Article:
“Before the maple dresser opaled with little birds’-eyes Maggie O’Connal, with her dark head tilted as though in listening attitude, braided her hair for the night. It was like being on the other side of a fence. Other people, she decided, must feel the smae about the bits that had broken away from their own bodies to live on the other side of the fence – to have lives of their own. Dear God, she wished fiercely, make them turn out all right – not just all right: world beaters – the best there was. She heard the cavern sounds of the coal shovel below. Like their father – that would be enough.” – Maggie from Who Has Seen the Wind by W.O. Mitchell, page 100
“‘What’s real. I’ll tell you – the beginnin’ – that’s gettin’ born: the end – that’s gettin’ dead . . . Both of them is real – good an’ real.’
The bell tinkled again, and Brian O’Connal stood by the counter. Milt paid no attention to him. ‘In between there’s hunger an’ there’s sleepin’ an’ wakin’ an’ there’s wimmen an’ this here brew at the Ben’s. Them things is real. Along comes Powelly or your friend got diddled outa his church – whatta they do? Somebody dies, they’re right handy with the Heavenly Land on High an’ a shiny box an’ flowers an’ a lotta things ain’t got nothin’ whatsoever to do with bein’ dead. You know what death is? Rotting – stink – dust – an’ you’re back to the prairie again. Take birth – what’s that? Sprinkling with water? Announcement cards? Seegars? Hospital ward? Hell no! Blood an’ water an’ somethin’ new for a while – mebbe a shoemaker that wishes he was a tree.’
‘Have you seen my brother?’ asked Brian.
‘They’re all a-scairt of reality unless they thought her up. Scairt silly; so they pretty her up – ‘cept one of ’em. God – I wish I was a tree!’
Brian on tiptoe at the counter started at Mr. Palmer. He saw Mr. Digby in his stocking feet with an intent look upon his face. ‘You forgot thinking, Milt.’
‘No – I didn’t forget her – but I’ll throw her in jist to please you – ’tain’t worth a damn. Death – birth – love – hunger – wakin’ – sleepin’ – drinkin’ . . . That’s reality – not what you think about them.'” Conversation about the reality of life between Mr. Palmer and Mr. Digby from Who Has Seen the Wind by W.O. Mitchell, pages 138-139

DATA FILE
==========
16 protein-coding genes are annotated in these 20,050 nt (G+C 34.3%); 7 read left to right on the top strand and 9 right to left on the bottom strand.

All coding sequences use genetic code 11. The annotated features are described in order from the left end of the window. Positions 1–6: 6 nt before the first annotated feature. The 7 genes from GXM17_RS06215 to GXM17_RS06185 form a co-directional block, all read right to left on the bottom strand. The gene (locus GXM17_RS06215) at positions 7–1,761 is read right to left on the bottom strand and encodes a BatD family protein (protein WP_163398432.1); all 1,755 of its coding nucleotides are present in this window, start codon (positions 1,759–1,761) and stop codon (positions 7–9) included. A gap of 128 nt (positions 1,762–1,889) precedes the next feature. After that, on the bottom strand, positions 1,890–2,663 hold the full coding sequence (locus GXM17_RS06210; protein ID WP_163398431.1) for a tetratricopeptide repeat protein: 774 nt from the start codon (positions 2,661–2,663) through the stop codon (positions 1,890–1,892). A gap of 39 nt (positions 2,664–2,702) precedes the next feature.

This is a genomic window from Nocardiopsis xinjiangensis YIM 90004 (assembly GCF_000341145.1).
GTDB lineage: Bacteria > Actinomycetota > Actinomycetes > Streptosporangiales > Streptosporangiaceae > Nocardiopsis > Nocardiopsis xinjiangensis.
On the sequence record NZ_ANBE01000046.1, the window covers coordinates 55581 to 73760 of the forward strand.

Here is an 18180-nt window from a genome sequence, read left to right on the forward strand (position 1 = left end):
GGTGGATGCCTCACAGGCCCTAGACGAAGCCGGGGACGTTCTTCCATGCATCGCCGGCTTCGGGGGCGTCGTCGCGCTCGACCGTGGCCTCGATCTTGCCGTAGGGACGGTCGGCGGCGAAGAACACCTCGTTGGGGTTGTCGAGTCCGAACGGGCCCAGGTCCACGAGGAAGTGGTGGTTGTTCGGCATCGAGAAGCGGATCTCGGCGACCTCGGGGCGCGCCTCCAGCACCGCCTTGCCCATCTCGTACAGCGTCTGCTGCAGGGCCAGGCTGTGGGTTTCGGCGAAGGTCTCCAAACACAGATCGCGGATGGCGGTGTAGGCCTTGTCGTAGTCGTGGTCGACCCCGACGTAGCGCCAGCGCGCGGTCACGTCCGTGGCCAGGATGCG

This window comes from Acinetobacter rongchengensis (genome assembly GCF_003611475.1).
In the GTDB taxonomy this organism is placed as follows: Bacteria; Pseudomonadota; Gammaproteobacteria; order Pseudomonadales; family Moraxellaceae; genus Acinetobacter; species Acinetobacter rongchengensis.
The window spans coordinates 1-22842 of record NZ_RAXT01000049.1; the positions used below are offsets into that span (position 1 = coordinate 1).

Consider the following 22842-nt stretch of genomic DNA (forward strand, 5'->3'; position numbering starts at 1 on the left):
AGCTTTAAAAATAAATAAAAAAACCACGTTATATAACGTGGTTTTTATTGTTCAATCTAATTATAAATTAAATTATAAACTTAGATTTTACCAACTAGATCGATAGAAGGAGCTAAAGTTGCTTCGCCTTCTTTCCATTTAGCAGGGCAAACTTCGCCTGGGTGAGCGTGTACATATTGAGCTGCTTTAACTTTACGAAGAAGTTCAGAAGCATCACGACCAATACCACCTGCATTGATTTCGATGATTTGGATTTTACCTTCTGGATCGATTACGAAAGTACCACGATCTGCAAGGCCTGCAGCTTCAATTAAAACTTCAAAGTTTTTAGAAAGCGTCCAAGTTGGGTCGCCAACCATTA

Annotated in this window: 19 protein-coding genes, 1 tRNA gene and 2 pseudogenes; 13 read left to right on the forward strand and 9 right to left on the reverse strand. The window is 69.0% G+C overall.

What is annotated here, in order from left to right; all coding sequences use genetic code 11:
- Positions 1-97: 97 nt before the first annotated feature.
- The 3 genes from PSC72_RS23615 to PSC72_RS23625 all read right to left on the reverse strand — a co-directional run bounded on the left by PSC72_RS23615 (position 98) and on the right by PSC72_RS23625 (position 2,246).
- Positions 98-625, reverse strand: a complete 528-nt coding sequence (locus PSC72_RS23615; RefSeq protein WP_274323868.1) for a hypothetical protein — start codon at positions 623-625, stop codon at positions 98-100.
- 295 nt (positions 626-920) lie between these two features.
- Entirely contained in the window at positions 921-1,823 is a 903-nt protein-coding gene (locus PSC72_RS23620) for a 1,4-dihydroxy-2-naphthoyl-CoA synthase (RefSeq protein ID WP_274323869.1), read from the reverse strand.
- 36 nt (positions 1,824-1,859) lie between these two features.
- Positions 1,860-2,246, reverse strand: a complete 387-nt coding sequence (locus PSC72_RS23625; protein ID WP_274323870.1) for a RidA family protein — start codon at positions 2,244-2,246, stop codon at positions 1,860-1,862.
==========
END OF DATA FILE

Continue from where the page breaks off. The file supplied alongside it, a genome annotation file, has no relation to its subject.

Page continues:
“The buck and the doe that Mr. Hoffman had brought home came of a particularly fertile strain, the boys found out during the course of the summer; they were delighted as litter after litter made its appearance and the rabbit population of Hoffman’s back yard increased by arithmetic progression. The increase soon became an alarming thing, however, as it became apparent that few of the progeny seemed inclined to death and that none seemed to have heard of Malthusian theory. The boys began to have difficulty in finding food for the rabbits.” – Brian and his friends run into trouble when Fat gets rabbits for Easter from Who Has Seen the Wind by W.O. Mitchell, pages 165-166
“A forever-and-forever sound it had, forever and for never. Forever and forever the prairie had been, before there was a town, before he had been, or his father, or his father, or his father before him. Forever for the prairie; never for his father – never again.
People were forever born; people forever died, and never were again. Fathers died and sons were born; the prairie was forever, with its wind whispering through the long, dead grasses, through the long and endless silence. Winter came and spring and dall, then summer and winter again; the sun rose and set again, and everything that was once – was again – forever and forever. But for man, the prairie whispered – never – never. For Brian’s father – never.
And as the boy stood with the prairie stretching from him, he knew that things were different now – forever and forever – forever the dark well of his mother’s loneliness, forever the silence that would never end.” – Brian pondering the greater themes of life from Who Has Seen the Wind by W.O. Mitchell, page 245